Numerical modeling of Radio Echo-Sounding (RES) data
Radio Echo-Sounding (RES) is an active remote sensing technique. The physical basis is the transmission of an electromagnetic pulse (EMP) via an antenna, located above the medium of interest, in our case the glacier ice. The pulse penetrates the ice and is partly reflected at inhomogenities. The reflections are received at the surface via a second antenna. The analysis of the recorded signals provides information on the physical and chemcal properties of the ice.
Three processes are known to cause internal reflections: changes in density (e.g. ice or hoar layers in the firn), changes in chemical properties (e.g. volcanic acids) and changes in the crystal orientation fabrics.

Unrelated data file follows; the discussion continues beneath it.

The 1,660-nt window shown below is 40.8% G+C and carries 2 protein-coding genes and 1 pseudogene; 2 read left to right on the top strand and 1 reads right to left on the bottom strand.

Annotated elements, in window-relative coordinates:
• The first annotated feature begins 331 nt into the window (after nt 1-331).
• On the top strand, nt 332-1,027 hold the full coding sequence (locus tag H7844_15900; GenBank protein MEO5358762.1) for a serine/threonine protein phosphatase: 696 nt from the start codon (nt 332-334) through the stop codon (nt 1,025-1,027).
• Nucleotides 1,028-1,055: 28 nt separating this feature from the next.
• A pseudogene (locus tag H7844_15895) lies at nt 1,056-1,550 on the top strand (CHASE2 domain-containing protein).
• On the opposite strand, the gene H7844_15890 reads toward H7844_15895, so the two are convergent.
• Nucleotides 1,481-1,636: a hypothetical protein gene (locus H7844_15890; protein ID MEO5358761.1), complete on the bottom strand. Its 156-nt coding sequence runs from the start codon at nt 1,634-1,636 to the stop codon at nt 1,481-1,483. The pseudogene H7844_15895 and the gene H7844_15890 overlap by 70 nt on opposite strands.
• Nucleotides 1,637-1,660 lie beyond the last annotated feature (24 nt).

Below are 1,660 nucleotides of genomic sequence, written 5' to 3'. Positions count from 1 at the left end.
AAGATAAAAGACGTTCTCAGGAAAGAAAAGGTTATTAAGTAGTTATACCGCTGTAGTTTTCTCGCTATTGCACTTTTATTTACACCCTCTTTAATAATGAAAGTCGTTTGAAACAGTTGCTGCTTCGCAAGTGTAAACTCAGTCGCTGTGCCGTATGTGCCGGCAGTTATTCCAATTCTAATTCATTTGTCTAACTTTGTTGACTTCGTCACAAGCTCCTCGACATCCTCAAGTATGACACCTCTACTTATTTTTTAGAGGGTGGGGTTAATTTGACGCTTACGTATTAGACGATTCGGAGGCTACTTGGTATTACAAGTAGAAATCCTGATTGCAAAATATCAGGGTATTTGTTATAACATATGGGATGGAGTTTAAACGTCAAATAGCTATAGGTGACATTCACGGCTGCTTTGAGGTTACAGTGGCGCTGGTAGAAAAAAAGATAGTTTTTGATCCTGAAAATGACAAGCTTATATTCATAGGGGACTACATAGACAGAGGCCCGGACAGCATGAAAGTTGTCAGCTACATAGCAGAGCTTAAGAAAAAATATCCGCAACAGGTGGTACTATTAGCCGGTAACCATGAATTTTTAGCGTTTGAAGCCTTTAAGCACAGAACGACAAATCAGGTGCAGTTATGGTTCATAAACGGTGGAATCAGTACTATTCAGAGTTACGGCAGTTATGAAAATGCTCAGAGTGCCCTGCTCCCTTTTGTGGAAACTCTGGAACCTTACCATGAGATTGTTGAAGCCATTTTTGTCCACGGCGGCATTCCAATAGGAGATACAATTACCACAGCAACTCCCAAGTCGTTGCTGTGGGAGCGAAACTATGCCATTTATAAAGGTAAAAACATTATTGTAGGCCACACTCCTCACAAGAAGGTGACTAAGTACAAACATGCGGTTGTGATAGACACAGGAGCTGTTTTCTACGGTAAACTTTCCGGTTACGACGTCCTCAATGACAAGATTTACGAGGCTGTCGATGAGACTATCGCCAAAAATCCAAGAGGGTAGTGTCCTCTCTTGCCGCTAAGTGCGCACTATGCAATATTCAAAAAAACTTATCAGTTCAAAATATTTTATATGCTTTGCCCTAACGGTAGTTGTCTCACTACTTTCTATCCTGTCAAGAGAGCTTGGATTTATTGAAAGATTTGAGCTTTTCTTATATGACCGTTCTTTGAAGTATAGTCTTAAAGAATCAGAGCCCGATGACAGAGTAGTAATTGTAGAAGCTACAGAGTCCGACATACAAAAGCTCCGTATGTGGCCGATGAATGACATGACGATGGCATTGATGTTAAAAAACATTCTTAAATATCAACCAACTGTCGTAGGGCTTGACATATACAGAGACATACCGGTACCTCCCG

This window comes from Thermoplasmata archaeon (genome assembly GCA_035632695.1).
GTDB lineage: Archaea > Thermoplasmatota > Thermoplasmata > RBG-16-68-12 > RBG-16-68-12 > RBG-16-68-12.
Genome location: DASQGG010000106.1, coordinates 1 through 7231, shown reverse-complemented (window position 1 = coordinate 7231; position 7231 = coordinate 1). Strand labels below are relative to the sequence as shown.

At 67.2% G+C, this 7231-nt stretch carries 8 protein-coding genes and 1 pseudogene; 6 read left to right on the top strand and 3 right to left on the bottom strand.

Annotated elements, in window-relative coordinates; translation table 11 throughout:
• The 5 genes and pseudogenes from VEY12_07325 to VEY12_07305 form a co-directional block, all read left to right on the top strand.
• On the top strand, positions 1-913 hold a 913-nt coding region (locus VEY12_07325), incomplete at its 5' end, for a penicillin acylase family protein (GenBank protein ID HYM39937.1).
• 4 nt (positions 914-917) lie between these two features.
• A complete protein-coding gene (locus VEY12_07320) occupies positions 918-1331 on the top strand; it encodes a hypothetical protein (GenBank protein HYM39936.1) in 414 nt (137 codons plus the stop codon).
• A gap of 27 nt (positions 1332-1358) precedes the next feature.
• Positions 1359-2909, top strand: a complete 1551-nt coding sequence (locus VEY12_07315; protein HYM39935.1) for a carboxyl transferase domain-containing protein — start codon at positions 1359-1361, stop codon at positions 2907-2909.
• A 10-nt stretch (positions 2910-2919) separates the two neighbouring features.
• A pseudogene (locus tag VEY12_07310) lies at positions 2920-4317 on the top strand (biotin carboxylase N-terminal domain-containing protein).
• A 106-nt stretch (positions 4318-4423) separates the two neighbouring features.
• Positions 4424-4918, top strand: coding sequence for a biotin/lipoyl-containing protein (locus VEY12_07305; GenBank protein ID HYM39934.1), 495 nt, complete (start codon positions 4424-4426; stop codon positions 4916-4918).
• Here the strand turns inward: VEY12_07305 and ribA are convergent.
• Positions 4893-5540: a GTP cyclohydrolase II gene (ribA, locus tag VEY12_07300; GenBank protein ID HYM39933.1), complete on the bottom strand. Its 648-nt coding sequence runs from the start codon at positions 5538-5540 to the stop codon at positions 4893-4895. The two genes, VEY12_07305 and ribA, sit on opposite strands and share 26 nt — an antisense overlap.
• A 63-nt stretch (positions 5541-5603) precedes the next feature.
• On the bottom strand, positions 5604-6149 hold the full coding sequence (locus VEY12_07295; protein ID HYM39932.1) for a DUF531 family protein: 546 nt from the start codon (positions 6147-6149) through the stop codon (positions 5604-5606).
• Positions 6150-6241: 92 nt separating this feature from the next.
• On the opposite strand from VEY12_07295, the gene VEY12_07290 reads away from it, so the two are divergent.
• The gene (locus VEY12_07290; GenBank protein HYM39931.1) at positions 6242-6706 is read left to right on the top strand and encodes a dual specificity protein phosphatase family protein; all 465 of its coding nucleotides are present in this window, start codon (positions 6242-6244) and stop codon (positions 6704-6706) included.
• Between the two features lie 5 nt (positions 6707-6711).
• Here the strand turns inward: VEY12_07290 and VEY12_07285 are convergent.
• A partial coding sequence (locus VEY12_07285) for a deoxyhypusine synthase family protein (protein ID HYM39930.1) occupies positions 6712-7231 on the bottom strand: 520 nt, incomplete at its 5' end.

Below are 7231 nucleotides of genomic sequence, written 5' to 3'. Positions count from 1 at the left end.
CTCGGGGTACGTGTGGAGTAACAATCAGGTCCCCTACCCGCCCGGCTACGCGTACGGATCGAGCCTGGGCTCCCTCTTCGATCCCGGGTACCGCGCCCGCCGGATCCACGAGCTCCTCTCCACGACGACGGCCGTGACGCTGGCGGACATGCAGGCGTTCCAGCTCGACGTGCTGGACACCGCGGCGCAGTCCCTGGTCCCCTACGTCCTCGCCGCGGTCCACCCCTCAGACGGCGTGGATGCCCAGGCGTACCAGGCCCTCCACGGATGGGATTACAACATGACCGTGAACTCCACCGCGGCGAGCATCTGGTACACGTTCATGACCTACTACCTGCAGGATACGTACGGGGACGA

To get quantitative insights into the physical processes leading to radar reflections, we use high resolution records of the dielectrical properties of ice cores to perform numerical modeling experiments. With the use of a finite-difference (FD) time domain (TD) model, it is possible to simulate the propagation of an EMP in ice and to investigate the influence of certain structures on the propagation. With this technique we were able to identify a number of internal layers that originate from horizons made up of volcanic acid and separate them from those caused by changes in crystal orientation fabrics.